Cross Country Drive: Civic Hybrid vs. BMW 325xi

My husband and I will be driving cross country (Seattle to Boston) at the end of November. We will be taking I90 to I80. We have a 2004 Civic Hybrid (70,000 miles) and a 2003 BMW 325xi (85,000 miles). Which car do we drive and which do we ship? The Civic has winter tires and the battery pack over the back wheel give it good traction in snow. The BMW has all wheel drive and new tires. Obviously the Civic has much better mileage than the BMW but the BMW offers more comfort/luxury.

So which do we drive? Any thoughts and suggestions would be welcome.

Either…Winter storms this time of year are rare…so the fwd winter driving advantage of the Civic won’t matter much.

What’s more important to you, fuel economy or comfort? Only you can decide that.

I would have no problem with this decision as I make it all the time when taking long trips. A BMW is not that bad on gas and it is an infinitely better cross country driver. It’s a no brainer…both of your cars are trip ready…take the BMW. If anyone suggests you drive a Civic cross country instead, have them do it or you.
BTW, how does battery weight over the rear wheels of a fwd, improve traction ? ;=)

It will cost you about $125 more to drive the BMW. Which do you prefer driving given that fact?

Being on interstates the winter tires won’t be a big difference, I’d much rather drive a BMW.

I can’t believe this question…The Bimmer was MADE for this kind of driving, a joy to drive interstate speeds…The Honda hybrid will be running its guts out, everything pushed to the limit…Plan this trip carefully to avoid winter storms in the mid-west…

The Honda hybrid will be running its guts out, everything pushed to the limit

I know you HATE Toyota and Honda…but PLEASE…what a crock…

My vote would be for the BMW. That car will tool you along in plush comfort all day long without getting into the cut and paste problem below (not an isolated one it appears) of going UP the hills. I’ve been down I-80 a few times and much of it is not flat at all if you are under the perception that it is.
Even the rolling plains of NE have some pretty long uphills.

I’m trying to optimize my gas mileage in my 2005 Honda Civic Hybrid with CVT transmission. Going up the hills on country roads in Connecticut is the greatest drain.

I’m trying to determine the optimal speed for long hills that I can’t simply coast up with accumulated momentum. On flats and slight inclines there seems to be a “sweet spot” in the CVT gear range at about 42 to 45 mph when the tachometer reads about 1,800 rpm. I can sometimes sustain gas consumption as good as 80 mpg. (If the tachometer is reading higher, I take my foot off the accelerator until the gears shift into a higher gear range and the tachometer drops. With a very light touch on the gas I keep the tachometer around 1,800 and avoid a downshift of the gears and an increase in the rpm. There seems to be a relatively high torque available at this point for the fuel used.)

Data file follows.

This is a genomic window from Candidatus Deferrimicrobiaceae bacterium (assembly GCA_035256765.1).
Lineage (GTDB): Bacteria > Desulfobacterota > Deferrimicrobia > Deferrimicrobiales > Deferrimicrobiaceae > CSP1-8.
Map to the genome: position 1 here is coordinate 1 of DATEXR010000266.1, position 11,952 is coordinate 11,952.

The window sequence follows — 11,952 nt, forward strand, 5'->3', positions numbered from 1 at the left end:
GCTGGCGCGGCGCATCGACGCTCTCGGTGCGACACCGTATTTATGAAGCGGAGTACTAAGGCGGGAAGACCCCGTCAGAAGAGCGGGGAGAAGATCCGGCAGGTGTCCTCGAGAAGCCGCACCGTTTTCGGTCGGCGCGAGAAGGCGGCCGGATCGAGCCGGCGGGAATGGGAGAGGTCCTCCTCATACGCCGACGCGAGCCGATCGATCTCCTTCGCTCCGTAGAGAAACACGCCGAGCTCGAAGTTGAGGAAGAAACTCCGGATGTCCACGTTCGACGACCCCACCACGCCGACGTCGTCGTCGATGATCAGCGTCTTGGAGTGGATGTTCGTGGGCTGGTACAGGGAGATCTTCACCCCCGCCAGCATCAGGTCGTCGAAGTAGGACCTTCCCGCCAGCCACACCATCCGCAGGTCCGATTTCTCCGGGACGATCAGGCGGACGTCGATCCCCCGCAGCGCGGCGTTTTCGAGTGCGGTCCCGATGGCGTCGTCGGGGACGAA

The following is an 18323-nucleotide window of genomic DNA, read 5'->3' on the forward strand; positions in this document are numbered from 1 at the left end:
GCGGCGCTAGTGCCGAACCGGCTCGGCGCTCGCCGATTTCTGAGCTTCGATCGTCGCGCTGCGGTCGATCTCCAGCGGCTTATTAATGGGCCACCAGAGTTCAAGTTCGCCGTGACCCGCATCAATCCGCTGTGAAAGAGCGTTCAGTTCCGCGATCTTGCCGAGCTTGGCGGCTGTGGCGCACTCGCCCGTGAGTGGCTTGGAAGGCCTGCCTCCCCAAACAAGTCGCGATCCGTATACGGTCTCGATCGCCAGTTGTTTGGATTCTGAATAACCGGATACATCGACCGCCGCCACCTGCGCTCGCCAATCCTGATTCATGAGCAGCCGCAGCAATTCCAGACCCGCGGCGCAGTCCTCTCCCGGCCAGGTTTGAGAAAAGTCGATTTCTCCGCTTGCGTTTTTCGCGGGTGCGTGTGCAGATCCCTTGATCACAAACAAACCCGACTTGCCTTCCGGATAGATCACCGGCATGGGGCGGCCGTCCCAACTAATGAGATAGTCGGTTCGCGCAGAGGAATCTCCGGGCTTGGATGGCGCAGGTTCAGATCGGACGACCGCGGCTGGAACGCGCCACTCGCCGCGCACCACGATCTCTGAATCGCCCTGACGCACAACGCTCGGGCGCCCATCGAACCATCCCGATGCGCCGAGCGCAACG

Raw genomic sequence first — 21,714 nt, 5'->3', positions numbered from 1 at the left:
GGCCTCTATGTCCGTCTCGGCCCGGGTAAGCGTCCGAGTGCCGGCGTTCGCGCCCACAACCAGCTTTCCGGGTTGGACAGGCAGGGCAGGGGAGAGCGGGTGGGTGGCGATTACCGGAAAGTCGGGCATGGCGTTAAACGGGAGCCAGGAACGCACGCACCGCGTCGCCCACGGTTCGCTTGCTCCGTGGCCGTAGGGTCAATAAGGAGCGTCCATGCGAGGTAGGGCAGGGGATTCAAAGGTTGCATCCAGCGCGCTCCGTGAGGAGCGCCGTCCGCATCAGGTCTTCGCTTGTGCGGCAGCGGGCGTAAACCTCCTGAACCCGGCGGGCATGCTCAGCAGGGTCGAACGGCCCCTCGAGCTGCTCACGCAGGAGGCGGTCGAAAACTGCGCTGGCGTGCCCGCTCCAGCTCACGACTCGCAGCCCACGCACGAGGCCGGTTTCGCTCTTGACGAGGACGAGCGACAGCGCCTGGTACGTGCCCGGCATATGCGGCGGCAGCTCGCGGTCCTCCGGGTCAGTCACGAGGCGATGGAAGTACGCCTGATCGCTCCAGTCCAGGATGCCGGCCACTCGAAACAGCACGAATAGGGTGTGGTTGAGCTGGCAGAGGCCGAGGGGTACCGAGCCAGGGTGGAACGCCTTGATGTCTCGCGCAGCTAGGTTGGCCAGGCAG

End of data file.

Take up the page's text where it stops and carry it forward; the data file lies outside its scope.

Long hills seem to be best also around 42 mph although obviously the gas consumption gets much worse as the engine labors even with the IMA boost (which eventually discharges to the 50% on the battery and then the engine even starts recharging the battery a little)…

Since it is primarily highway driving the mpg of the BMW should be fine. The hybrid does better in town and mixed stop and go driving. The highway driving isn’t the Civic hybrids strong suit. Take the beemer and ship the Civic hybrid. At least that’s what I’d do.

I wouldn’t want to put that many miles on true winter tires. The softer tires probably wear out faster. You’ll probably be on dry pavement anyway.

Otherwise, I’d say whatever car the primary driver prefers.

BMW without any question. You are going to have fun deriv

FYI your Honda is front wheel drive. Weight over the back wheels is bad for traction on a front wheel drive car. However, the motor(s) are in the front, and they are heavy, so traction is good.

Do either of them have satellite radio? If so, that’s a consideration.

If you did have car trouble along the way, a Honda would be easier to fix than a BMW, so that’s another consideration.

Does one cost more to ship than the other due to a weight difference?

Personally, I’d much rather drive the BMW if there’s no good reason to do otherwise.

drive both, and purchase an intercom. you will save shipping fees, have more space to transfer your personal belongings and you can speak to each other during the trip and even afford a hotel along the way.

What’s the point in owning a BMW if not for driving it?

I’d take the one that’s the most comfortable and spacious for long distance driving. Snow tires shouldn’t matter much at all. If snow is building up on the interstate it’s time too get a hotel for a bit IME. If you were asking about a huge SUV verses the civic then fuel economy might matter. For the given situation I’d probably go with the BMW.

This is so late, but I’m curious what you decided to do. My 2008 Civic Hybrid has a cargo capacity of only 750 pounds. Since my husband and I together take up 2/3 of that number without adding luggage, I wouldn’t drive it across country.

Hope, the OP is usually long gone this far after the post. I doubt you’ll hear from her.

Yeah I’m sure they discoved the midwest had no snow and 40-60 degrees all the way. I still have only a couple small piles of snow in Minnesota.

It’s global warming, Bing. Bring it on!